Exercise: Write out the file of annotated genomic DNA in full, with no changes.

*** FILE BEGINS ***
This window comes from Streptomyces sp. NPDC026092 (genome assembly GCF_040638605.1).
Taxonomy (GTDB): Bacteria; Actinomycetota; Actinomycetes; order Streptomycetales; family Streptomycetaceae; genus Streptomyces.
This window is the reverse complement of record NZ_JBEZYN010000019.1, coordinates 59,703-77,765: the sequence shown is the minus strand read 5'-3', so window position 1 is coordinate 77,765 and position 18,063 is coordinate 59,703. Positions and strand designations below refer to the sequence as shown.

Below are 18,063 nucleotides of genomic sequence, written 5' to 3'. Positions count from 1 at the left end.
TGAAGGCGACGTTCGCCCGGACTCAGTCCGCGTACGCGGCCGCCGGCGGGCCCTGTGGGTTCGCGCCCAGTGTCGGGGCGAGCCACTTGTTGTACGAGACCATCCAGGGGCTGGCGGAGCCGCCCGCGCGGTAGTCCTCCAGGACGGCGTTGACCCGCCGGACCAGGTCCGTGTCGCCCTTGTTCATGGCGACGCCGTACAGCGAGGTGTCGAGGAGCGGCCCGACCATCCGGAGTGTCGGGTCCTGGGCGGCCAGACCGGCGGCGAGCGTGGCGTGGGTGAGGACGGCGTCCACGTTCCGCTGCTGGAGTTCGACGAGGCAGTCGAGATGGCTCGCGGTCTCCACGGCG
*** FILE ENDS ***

This window comes from Streptomyces sp. NPDC026092 (genome assembly GCF_040638605.1).
Taxonomy (GTDB): Bacteria; Actinomycetota; Actinomycetes; order Streptomycetales; family Streptomycetaceae; genus Streptomyces.
This window is the reverse complement of record NZ_JBEZYN010000019.1, coordinates 59,703-77,765: the sequence shown is the minus strand read 5'-3', so window position 1 is coordinate 77,765 and position 18,063 is coordinate 59,703. Positions and strand designations below refer to the sequence as shown.

Below are 18,063 nucleotides of genomic sequence, written 5' to 3'. Positions count from 1 at the left end.
TGAAGGCGACGTTCGCCCGGACTCAGTCCGCGTACGCGGCCGCCGGCGGGCCCTGTGGGTTCGCGCCCAGTGTCGGGGCGAGCCACTTGTTGTACGAGACCATCCAGGGGCTGGCGGAGCCGCCCGCGCGGTAGTCCTCCAGGACGGCGTTGACCCGCCGGACCAGGTCCGTGTCGCCCTTGTTCATGGCGACGCCGTACAGCGAGGTGTCGAGGAGCGGCCCGACCATCCGGAGTGTCGGGTCCTGGGCGGCCAGACCGGCGGCGAGCGTGGCGTGGGTGAGGACGGCGTCCACGTTCCGCTGCTGGAGTTCGACGAGGCAGTCGAGATGGCTCGCGGTCTCCACGGCG